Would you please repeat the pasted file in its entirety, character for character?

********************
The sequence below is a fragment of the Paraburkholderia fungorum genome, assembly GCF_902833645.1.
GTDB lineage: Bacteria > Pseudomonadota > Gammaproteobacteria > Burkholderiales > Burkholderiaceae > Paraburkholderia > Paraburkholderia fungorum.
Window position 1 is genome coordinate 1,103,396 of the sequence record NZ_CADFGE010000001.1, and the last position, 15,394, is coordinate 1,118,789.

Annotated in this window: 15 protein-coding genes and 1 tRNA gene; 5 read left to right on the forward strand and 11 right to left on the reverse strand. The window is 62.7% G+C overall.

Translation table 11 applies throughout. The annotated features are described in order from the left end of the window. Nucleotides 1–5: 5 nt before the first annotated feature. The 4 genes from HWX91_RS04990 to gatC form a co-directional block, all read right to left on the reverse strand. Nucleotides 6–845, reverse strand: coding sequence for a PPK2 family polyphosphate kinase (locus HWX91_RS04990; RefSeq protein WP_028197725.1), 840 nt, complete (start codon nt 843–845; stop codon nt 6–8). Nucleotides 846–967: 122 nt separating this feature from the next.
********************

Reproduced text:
The sequence below is a fragment of the Paraburkholderia fungorum genome, assembly GCF_902833645.1.
GTDB lineage: Bacteria > Pseudomonadota > Gammaproteobacteria > Burkholderiales > Burkholderiaceae > Paraburkholderia > Paraburkholderia fungorum.
Window position 1 is genome coordinate 1,103,396 of the sequence record NZ_CADFGE010000001.1, and the last position, 15,394, is coordinate 1,118,789.

Annotated in this window: 15 protein-coding genes and 1 tRNA gene; 5 read left to right on the forward strand and 11 right to left on the reverse strand. The window is 62.7% G+C overall.

Translation table 11 applies throughout. The annotated features are described in order from the left end of the window. Nucleotides 1–5: 5 nt before the first annotated feature. The 4 genes from HWX91_RS04990 to gatC form a co-directional block, all read right to left on the reverse strand. Nucleotides 6–845, reverse strand: coding sequence for a PPK2 family polyphosphate kinase (locus HWX91_RS04990; RefSeq protein WP_028197725.1), 840 nt, complete (start codon nt 843–845; stop codon nt 6–8). Nucleotides 846–967: 122 nt separating this feature from the next.